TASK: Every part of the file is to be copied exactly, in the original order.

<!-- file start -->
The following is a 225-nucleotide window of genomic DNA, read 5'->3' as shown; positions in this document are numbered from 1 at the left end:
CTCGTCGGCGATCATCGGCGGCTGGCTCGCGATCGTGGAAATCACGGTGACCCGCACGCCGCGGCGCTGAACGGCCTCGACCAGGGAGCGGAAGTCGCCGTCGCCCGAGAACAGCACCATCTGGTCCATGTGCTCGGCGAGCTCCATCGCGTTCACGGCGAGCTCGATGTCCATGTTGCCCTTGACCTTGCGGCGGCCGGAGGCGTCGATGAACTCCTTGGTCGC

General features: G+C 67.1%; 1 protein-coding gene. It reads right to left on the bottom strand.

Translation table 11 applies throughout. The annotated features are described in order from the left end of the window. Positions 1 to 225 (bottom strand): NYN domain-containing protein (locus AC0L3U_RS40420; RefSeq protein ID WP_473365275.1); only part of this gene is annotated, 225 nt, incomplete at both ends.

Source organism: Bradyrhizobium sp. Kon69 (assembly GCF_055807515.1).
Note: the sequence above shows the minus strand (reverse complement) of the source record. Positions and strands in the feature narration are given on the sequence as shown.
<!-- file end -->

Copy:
The following is a 225-nucleotide window of genomic DNA, read 5'->3' as shown; positions in this document are numbered from 1 at the left end:
CTCGTCGGCGATCATCGGCGGCTGGCTCGCGATCGTGGAAATCACGGTGACCCGCACGCCGCGGCGCTGAACGGCCTCGACCAGGGAGCGGAAGTCGCCGTCGCCCGAGAACAGCACCATCTGGTCCATGTGCTCGGCGAGCTCCATCGCGTTCACGGCGAGCTCGATGTCCATGTTGCCCTTGACCTTGCGGCGGCCGGAGGCGTCGATGAACTCCTTGGTCGC

General features: G+C 67.1%; 1 protein-coding gene. It reads right to left on the bottom strand.

Translation table 11 applies throughout. The annotated features are described in order from the left end of the window. Positions 1 to 225 (bottom strand): NYN domain-containing protein (locus AC0L3U_RS40420; RefSeq protein ID WP_473365275.1); only part of this gene is annotated, 225 nt, incomplete at both ends.

Source organism: Bradyrhizobium sp. Kon69 (assembly GCF_055807515.1).
Note: the sequence above shows the minus strand (reverse complement) of the source record. Positions and strands in the feature narration are given on the sequence as shown.